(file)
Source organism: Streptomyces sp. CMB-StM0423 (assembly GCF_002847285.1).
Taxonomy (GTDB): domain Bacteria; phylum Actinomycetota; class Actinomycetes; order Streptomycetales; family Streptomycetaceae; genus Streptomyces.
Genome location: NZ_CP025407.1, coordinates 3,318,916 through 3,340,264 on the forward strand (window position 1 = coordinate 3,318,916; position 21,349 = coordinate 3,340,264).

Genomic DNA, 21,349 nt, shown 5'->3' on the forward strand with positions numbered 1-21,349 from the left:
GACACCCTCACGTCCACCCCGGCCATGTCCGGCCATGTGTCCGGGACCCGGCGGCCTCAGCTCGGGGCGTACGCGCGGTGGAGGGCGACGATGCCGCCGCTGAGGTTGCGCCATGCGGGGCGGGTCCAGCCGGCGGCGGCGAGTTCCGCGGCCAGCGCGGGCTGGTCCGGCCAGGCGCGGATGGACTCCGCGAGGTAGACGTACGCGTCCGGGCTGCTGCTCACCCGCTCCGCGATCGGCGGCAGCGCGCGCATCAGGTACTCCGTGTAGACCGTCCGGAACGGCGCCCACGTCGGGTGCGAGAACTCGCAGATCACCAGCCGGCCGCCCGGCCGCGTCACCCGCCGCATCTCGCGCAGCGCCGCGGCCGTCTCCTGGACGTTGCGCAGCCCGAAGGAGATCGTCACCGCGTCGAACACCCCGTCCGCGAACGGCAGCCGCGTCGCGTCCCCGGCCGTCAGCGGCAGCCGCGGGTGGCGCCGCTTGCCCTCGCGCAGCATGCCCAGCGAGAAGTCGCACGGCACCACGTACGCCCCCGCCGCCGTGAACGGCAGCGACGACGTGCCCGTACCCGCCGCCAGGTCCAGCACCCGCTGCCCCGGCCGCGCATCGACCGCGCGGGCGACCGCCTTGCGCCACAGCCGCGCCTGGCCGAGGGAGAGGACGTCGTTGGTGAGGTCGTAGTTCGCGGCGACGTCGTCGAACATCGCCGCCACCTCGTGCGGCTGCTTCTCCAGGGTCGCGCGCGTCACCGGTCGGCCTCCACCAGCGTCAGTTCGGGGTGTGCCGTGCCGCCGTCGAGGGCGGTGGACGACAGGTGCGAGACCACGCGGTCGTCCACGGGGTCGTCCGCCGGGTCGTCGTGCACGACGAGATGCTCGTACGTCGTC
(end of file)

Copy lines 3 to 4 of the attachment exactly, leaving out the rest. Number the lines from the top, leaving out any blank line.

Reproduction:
Genome location: NZ_CP025407.1, coordinates 3,318,916 through 3,340,264 on the forward strand (window position 1 = coordinate 3,318,916; position 21,349 = coordinate 3,340,264).

Genomic DNA, 21,349 nt, shown 5'->3' on the forward strand with positions numbered 1-21,349 from the left: